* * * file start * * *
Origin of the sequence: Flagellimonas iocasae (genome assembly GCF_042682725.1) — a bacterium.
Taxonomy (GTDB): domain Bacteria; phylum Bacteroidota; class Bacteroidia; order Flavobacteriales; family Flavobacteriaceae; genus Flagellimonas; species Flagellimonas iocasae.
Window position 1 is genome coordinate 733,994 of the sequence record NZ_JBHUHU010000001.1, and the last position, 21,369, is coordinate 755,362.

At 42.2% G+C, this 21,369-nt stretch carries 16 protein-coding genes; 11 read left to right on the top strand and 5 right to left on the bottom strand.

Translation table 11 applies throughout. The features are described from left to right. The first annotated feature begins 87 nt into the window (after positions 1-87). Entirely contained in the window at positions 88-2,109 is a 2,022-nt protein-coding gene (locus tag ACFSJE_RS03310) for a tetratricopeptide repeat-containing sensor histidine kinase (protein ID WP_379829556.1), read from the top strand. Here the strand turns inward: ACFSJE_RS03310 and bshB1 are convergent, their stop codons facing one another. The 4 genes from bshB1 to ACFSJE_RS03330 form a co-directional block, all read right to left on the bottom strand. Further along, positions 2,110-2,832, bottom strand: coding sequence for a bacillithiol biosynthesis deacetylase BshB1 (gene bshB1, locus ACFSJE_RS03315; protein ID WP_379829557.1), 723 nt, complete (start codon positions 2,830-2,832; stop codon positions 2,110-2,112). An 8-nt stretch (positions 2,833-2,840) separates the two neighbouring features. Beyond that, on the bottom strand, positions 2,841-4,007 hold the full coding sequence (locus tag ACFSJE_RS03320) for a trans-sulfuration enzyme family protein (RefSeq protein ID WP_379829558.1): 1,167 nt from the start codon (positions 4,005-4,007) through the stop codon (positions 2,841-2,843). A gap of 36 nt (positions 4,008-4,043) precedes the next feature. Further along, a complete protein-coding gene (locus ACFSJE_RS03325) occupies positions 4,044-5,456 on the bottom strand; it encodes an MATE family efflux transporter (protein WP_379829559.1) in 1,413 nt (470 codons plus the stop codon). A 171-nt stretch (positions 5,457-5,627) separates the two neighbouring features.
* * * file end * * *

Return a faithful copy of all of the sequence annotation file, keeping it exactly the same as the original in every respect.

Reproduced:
Origin of the sequence: Flagellimonas iocasae (genome assembly GCF_042682725.1) — a bacterium.
Taxonomy (GTDB): domain Bacteria; phylum Bacteroidota; class Bacteroidia; order Flavobacteriales; family Flavobacteriaceae; genus Flagellimonas; species Flagellimonas iocasae.
Window position 1 is genome coordinate 733,994 of the sequence record NZ_JBHUHU010000001.1, and the last position, 21,369, is coordinate 755,362.

At 42.2% G+C, this 21,369-nt stretch carries 16 protein-coding genes; 11 read left to right on the top strand and 5 right to left on the bottom strand.

Translation table 11 applies throughout. The features are described from left to right. The first annotated feature begins 87 nt into the window (after positions 1-87). Entirely contained in the window at positions 88-2,109 is a 2,022-nt protein-coding gene (locus tag ACFSJE_RS03310) for a tetratricopeptide repeat-containing sensor histidine kinase (protein ID WP_379829556.1), read from the top strand. Here the strand turns inward: ACFSJE_RS03310 and bshB1 are convergent, their stop codons facing one another. The 4 genes from bshB1 to ACFSJE_RS03330 form a co-directional block, all read right to left on the bottom strand. Further along, positions 2,110-2,832, bottom strand: coding sequence for a bacillithiol biosynthesis deacetylase BshB1 (gene bshB1, locus ACFSJE_RS03315; protein ID WP_379829557.1), 723 nt, complete (start codon positions 2,830-2,832; stop codon positions 2,110-2,112). An 8-nt stretch (positions 2,833-2,840) separates the two neighbouring features. Beyond that, on the bottom strand, positions 2,841-4,007 hold the full coding sequence (locus tag ACFSJE_RS03320) for a trans-sulfuration enzyme family protein (RefSeq protein ID WP_379829558.1): 1,167 nt from the start codon (positions 4,005-4,007) through the stop codon (positions 2,841-2,843). A gap of 36 nt (positions 4,008-4,043) precedes the next feature. Further along, a complete protein-coding gene (locus ACFSJE_RS03325) occupies positions 4,044-5,456 on the bottom strand; it encodes an MATE family efflux transporter (protein WP_379829559.1) in 1,413 nt (470 codons plus the stop codon). A 171-nt stretch (positions 5,457-5,627) separates the two neighbouring features.